Archives April 2019

Small Engine Tuning

This weekend, before leaving for Masters Week in Augusta, I finished getting the Ranger and the lawn mowers ready for spring. Pretty basic stuff: air filters, oil filters, oil changes, and a new battery for the ATV. It felt good working outside in sixty degree weather, Spring is finally here!

Upcoming Spring Projects

This spring, I have a variety of projects on deck. I’m having more crown molding installed at the house in Verona. The first crown molding project went so well, I’m now expanding the scope to all of the rooms upstairs, which I think will look excellent. Next, I’m going to have the lake house power washed, and am going to repaint the window trim and siding, along with the deck. I’ll also be clearing trees at the lake house to improve the view and the path down to the lake. Both of these projects should really improve the outdoor experience at the lake house. Finally, I’m going to be working with an interior designer to improve the decor and design of the various living rooms on the main level at the house in Verona. I’m excited to move the Verona house slightly more upscale.

All of these projects are definitely going to keep me busy in spring and early summer. As I make progress, I’ll be sure to chronicle it here.

Spring Vehicle Maintenance

As the snow melts and the weather slowly warms up, it’s been fun to get all of the cars and other vehicles out from winter storage. As is always the case though, almost all of them need some sort of service after sitting in the garage on trickle chargers all winter. The Bentley needs belt service, the Range Rover needed it’s annual service, and the Porsche needed a variety of minor ailments fixed. Given the complexity and cost of those vehicles, I’ve obviously left that to the professionals. Nonetheless, it’s been awesome to get them back on the road!






In addition to all the cars, I’ve had to get the smaller vehicles running as well. The John Deere zero turn mower only needed and oil change and an air filter change, and it’s back in action. The Polaris Ranger needed a battery and a starter solenoid replaced on top of an oil change, but it’s back up and running too.



Finally, I had an old trailer that was sitting on one of the back corners of my land, that I wasn’t planning on using anymore. I bought it for $300 when I originally bought the house to aid in moving, and it had since not been very heavily used. It was a muddy mess to tow it out of the valley with the truck, but kind of fun too. The truck looked like something straight out of a Ford commercial afterwards:



As the weather continues to warm up, I’m looking forward to driving all of these fun vehicles more and more.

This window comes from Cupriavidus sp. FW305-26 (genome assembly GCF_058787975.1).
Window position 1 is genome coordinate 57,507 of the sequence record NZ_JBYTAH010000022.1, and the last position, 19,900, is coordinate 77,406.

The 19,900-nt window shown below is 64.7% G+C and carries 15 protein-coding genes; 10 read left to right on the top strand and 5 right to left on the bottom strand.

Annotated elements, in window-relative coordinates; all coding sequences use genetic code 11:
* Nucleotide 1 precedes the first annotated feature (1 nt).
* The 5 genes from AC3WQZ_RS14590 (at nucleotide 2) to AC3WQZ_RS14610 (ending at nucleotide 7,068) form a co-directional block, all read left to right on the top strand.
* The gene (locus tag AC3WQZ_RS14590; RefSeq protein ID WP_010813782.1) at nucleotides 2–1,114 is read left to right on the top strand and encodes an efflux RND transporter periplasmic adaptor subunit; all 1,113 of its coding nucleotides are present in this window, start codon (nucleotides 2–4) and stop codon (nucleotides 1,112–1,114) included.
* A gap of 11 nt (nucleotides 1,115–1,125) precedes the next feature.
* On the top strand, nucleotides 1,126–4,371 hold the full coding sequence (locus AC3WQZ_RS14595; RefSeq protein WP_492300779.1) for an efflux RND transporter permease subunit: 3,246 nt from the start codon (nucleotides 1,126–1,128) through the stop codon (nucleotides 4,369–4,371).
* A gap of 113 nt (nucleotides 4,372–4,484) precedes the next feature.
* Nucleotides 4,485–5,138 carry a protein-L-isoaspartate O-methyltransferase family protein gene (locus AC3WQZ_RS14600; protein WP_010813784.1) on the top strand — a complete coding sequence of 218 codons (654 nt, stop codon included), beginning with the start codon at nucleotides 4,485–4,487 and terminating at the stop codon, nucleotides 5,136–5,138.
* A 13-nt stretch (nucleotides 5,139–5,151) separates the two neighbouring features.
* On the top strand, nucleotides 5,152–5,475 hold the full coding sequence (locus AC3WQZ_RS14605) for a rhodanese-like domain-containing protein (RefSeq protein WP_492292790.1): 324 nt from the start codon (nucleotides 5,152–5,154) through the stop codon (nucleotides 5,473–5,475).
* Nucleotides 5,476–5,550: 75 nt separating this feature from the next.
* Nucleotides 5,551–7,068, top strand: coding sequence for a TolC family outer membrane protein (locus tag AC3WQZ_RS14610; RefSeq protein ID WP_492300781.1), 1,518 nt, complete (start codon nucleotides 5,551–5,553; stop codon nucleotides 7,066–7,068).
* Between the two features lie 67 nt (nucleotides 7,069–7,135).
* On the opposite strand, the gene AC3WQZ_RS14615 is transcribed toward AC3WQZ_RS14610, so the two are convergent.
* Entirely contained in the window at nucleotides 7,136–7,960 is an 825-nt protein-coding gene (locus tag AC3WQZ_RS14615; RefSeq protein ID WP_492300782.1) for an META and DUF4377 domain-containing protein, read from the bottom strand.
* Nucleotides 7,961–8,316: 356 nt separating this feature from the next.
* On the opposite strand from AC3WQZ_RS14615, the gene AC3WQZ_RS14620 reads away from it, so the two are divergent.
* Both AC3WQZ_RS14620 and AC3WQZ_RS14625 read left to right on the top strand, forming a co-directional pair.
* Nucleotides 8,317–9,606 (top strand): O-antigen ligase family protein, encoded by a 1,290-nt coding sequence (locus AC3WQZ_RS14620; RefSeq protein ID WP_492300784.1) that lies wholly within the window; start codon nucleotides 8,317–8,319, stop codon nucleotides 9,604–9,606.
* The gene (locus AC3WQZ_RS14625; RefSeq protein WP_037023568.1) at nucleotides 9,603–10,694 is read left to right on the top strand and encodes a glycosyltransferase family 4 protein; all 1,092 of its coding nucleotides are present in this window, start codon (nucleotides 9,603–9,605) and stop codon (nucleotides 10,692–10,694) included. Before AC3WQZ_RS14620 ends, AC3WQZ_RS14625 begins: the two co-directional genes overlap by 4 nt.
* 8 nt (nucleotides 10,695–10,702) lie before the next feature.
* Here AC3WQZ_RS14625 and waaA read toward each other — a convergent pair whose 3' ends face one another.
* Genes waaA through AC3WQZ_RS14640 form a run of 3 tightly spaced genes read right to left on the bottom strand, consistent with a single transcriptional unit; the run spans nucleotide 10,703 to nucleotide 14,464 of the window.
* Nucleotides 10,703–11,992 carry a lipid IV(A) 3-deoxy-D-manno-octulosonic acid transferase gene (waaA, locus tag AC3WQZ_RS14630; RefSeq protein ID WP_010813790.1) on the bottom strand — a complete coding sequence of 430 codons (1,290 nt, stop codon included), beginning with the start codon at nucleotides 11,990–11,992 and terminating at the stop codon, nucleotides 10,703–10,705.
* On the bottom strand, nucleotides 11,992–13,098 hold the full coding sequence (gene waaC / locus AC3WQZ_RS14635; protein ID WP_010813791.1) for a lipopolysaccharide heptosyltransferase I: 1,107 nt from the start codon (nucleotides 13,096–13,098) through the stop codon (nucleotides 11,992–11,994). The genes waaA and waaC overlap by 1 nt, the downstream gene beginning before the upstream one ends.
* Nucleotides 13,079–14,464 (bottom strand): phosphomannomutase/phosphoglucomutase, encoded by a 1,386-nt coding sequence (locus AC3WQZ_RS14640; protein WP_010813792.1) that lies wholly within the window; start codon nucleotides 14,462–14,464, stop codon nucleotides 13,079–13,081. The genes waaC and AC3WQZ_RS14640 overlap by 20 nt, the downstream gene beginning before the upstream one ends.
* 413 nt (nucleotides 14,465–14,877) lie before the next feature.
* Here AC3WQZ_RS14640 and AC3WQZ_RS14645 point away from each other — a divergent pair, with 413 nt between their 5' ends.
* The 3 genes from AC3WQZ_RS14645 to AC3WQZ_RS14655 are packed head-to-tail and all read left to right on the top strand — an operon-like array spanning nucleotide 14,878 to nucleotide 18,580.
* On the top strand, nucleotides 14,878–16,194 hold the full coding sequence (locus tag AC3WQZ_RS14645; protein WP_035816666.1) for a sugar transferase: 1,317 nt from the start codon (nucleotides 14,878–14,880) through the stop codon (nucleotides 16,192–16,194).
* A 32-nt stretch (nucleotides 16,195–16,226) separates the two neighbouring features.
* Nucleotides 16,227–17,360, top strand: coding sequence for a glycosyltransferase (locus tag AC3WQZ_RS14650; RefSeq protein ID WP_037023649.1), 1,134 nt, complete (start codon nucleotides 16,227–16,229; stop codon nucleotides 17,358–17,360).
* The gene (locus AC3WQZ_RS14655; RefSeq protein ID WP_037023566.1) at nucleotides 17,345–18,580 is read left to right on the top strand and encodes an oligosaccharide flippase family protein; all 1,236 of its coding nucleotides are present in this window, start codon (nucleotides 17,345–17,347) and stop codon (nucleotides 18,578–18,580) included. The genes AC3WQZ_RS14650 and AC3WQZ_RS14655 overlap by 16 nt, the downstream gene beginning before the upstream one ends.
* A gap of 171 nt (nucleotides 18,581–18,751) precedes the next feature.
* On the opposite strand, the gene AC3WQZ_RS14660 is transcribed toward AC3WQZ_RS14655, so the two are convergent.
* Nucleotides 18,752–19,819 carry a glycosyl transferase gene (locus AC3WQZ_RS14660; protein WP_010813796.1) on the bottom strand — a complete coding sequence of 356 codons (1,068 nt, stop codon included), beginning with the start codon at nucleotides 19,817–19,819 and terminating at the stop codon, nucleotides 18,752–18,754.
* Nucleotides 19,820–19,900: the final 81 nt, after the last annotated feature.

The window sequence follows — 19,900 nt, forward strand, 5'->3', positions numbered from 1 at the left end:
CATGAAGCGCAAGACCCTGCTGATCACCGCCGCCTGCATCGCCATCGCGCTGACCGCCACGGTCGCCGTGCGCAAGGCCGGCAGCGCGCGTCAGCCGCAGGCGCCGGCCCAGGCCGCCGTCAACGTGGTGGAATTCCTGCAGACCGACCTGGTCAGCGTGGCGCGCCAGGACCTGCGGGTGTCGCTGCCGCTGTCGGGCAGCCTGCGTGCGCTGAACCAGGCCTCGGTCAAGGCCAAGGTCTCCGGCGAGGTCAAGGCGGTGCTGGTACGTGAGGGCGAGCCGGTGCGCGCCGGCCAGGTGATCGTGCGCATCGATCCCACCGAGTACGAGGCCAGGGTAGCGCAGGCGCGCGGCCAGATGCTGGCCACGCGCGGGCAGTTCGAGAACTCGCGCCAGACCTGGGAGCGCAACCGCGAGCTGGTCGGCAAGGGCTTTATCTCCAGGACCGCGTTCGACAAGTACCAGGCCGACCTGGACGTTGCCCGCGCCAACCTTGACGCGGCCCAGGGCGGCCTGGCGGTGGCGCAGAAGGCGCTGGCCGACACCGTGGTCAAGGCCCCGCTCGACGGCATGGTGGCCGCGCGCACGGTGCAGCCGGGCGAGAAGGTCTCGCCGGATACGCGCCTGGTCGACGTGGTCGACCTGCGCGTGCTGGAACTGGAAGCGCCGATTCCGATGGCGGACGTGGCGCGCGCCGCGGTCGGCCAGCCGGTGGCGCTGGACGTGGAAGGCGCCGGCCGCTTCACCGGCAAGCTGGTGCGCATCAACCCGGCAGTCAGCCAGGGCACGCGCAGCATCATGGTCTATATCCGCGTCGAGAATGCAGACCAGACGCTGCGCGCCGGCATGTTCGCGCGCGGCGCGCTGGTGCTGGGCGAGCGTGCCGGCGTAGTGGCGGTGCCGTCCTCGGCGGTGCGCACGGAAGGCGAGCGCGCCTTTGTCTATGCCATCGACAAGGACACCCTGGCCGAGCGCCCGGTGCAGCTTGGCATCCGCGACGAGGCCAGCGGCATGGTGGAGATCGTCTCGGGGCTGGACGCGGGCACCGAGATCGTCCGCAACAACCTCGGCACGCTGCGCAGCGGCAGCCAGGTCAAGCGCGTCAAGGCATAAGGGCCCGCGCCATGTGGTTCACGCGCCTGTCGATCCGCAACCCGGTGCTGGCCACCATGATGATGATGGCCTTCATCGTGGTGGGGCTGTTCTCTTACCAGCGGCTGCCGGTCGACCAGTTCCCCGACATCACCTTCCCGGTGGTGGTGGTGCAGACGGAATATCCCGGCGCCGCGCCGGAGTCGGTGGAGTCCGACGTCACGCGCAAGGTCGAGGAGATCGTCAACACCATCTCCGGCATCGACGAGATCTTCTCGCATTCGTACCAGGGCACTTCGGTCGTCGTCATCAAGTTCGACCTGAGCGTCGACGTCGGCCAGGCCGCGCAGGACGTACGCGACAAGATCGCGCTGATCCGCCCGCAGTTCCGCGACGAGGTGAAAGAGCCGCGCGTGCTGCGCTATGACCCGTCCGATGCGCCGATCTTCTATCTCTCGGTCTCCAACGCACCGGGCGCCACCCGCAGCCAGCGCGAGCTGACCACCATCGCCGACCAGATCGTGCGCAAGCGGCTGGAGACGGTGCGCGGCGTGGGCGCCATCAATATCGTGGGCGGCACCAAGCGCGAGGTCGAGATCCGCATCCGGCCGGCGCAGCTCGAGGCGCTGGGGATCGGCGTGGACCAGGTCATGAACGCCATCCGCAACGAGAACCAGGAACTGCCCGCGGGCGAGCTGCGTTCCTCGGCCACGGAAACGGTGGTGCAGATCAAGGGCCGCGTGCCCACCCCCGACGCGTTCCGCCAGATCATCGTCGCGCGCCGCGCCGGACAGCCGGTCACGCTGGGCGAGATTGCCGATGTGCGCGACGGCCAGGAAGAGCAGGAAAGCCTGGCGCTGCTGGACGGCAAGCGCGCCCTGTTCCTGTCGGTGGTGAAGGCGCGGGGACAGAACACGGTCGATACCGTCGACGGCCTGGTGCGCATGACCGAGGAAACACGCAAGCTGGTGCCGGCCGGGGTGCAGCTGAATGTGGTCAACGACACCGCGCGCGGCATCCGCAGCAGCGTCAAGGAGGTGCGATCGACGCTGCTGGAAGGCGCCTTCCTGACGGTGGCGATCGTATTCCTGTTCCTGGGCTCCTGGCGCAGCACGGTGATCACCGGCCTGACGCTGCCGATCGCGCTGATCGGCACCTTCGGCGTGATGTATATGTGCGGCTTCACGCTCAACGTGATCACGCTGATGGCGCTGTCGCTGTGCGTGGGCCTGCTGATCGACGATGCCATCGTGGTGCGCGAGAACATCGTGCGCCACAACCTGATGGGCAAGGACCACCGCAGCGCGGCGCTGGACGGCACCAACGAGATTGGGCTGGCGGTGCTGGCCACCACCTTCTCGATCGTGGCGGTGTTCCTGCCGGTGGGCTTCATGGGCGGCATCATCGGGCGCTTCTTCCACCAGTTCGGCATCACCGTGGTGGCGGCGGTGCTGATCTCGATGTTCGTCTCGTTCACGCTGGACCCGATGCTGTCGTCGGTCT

Outdoor Projectors

I’ve long wanted to be able to watch TV from the hot tub, as well as from the deck at both houses. It’s not something that I’d use all the time, but on a nice spring, summer, or fall night it would be nice to watch a movie outside, and being able to turn on Sports Center from the hot tub would be awesome as well. Outdoor TV’s are an option, but properly reinforced outdoor TV’s that could stand up to the wild Wisconsin weather year-round are very expensive, and hard to justify given the frequency of use I anticipate. With that in mind, I wanted to build a projector rig that would be easy to carry outside, set in place, and watch TV. It needed to be lightweight, and have a single plug so setup would take under 10 seconds. I bought a small, portable projector with an integrated speaker from Amazon, and connected a Roku stick directly into its HDMI port.


I then bought a very small power strip with USB outlets that I could attach to the projector, which would power both the Roku stick and the projector.


After that, I build a metal cage around the entire rig, giving it structural integrity and making it easy to carry to where it would be used.


Next, I build mount points. I built metal platforms with clips to hold the projector in place, and mounted outdoor power strips next to them so the projector would have power. I have two mount points by the hot tub, one on the upstairs deck at the house in Verona, and one on the deck at the lake house.



The end result is pretty awesome, even when just projected on the side of the house.


My next step is mounting outdoor projector screens, which will make the picture significantly higher quality.

Tool Reorganization

One of my in-between-project projects was to reorganize my tools, which had gotten out of control due to all of the projects split between the two houses. I setup a staging ground in the lake house, and piled all of the tools and building supplies into categories before organizing them.


After that was done, I purchased and assembled some additional storage cabinets, as well as clearing space in existing cabinetry and adding some shelving.

After that, I placed all of the tools in their place, in a logical order, and labeled all of the cabinets, shelves, and drawers with a label maker so that I can easily find things in the future and not constantly re-buy building supplies that I already have.

After everything, both garages, plus the guest house, were completely clean and clear of piles of tools.



Minor Spring Projects

In the midst of all of my larger projects, I always maintain a list on Basecamp of smaller projects that need doing at both the main house and the lake house. Sometimes I find myself with a weekend that, due to other plans or weather, doesn’t allow me to work on a big project. When that’s the case, I always enjoy crossing some items off of the small project list. Here’s a running tally of some recent items from the list: